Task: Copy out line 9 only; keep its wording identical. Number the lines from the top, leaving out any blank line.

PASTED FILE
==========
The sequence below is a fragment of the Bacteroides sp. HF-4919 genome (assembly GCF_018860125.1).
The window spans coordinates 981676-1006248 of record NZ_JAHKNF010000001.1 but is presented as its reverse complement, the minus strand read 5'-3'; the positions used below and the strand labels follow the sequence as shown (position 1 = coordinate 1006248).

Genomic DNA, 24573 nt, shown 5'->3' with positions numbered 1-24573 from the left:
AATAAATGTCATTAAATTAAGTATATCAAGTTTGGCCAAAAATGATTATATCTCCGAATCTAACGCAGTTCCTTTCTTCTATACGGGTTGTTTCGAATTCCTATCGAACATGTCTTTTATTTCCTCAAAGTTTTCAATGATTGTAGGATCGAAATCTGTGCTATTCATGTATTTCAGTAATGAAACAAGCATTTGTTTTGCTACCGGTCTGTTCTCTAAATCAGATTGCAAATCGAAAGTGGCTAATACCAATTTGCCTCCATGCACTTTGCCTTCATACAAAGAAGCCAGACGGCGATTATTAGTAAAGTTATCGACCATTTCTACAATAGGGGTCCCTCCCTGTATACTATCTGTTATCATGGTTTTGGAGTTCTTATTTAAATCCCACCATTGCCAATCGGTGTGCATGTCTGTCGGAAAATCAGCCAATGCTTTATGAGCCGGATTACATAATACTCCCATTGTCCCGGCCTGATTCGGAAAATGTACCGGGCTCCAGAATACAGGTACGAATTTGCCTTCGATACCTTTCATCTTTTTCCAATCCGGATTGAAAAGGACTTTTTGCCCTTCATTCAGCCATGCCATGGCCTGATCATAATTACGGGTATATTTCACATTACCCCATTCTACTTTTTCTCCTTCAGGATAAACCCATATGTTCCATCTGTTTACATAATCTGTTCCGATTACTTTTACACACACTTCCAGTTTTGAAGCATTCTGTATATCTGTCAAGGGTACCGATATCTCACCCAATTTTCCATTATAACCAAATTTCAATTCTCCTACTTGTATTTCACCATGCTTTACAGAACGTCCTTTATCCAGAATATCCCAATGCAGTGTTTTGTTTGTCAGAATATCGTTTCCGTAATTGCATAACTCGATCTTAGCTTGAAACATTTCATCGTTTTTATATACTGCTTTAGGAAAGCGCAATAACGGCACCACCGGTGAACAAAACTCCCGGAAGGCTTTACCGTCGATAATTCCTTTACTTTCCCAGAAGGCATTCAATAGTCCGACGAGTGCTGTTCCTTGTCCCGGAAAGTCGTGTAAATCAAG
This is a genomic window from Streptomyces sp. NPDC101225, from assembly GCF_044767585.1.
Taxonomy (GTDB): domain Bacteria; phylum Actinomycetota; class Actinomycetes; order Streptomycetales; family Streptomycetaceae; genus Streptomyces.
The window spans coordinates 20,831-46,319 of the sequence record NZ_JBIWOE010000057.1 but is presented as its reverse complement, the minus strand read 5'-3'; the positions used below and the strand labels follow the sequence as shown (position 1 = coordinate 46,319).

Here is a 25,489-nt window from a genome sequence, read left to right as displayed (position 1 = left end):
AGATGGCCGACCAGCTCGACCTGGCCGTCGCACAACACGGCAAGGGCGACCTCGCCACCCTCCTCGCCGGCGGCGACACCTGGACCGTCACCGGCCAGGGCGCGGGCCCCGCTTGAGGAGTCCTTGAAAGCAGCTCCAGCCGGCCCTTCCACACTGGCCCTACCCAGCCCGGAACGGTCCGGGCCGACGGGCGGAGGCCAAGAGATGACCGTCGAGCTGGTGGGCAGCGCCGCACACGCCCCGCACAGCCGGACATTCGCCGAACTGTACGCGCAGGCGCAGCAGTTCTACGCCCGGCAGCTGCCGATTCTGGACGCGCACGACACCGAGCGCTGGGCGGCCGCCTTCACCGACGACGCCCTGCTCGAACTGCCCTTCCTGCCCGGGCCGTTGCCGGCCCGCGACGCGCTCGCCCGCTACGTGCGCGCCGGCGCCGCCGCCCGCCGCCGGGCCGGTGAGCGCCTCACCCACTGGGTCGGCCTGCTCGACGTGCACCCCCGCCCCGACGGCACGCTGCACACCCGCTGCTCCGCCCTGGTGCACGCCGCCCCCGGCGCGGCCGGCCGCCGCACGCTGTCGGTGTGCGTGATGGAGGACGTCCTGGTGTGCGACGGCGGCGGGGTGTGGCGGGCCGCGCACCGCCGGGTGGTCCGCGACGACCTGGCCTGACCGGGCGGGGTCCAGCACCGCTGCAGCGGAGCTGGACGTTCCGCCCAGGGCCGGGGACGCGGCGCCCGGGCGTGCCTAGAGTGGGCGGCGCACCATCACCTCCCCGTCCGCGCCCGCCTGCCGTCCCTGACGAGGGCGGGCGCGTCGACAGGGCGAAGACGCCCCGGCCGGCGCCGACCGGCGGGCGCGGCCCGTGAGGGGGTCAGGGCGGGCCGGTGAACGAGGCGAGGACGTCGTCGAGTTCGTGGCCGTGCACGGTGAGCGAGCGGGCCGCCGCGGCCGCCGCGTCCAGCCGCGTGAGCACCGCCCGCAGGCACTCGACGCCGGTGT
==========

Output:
AGATGGCCGACCAGCTCGACCTGGCCGTCGCACAACACGGCAAGGGCGACCTCGCCACCCTCCTCGCCGGCGGCGACACCTGGACCGTCACCGGCCAGGGCGCGGGCCCCGCTTGAGGAGTCCTTGAAAGCAGCTCCAGCCGGCCCTTCCACACTGGCCCTACCCAGCCCGGAACGGTCCGGGCCGACGGGCGGAGGCCAAGAGATGACCGTCGAGCTGGTGGGCAGCGCCGCACACGCCCCGCACAGCCGGACATTCGCCGAACTGTACGCGCAGGCGCAGCAGTTCTACGCCCGGCAGCTGCCGATTCTGGACGCGCACGACACCGAGCGCTGGGCGGCCGCCTTCACCGACGACGCCCTGCTCGAACTGCCCTTCCTGCCCGGGCCGTTGCCGGCCCGCGACGCGCTCGCCCGCTACGTGCGCGCCGGCGCCGCCGCCCGCCGCCGGGCCGGTGAGCGCCTCACCCACTGGGTCGGCCTGCTCGACGTGCACCCCCGCCCCGACGGCACGCTGCACACCCGCTGCTCCGCCCTGGTGCACGCCGCCCCCGGCGCGGCCGGCCGCCGCACGCTGTCGGTGTGCGTGATGGAGGACGTCCTGGTGTGCGACGGCGGCGGGGTGTGGCGGGCCGCGCACCGCCGGGTGGTCCGCGACGACCTGGCCTGACCGGGCGGGGTCCAGCACCGCTGCAGCGGAGCTGGACGTTCCGCCCAGGGCCGGGGACGCGGCGCCCGGGCGTGCCTAGAGTGGGCGGCGCACCATCACCTCCCCGTCCGCGCCCGCCTGCCGTCCCTGACGAGGGCGGGCGCGTCGACAGGGCGAAGACGCCCCGGCCGGCGCCGACCGGCGGGCGCGGCCCGTGAGGGGGTCAGGGCGGGCCGGTGAACGAGGCGAGGACGTCGTCGAGTTCGTGGCCGTGCACGGTGAGCGAGCGGGCCGCCGCGGCCGCCGCGTCCAGCCGCGTGAGCACCGCCCGCAGGCACTCGACGCCGGTGT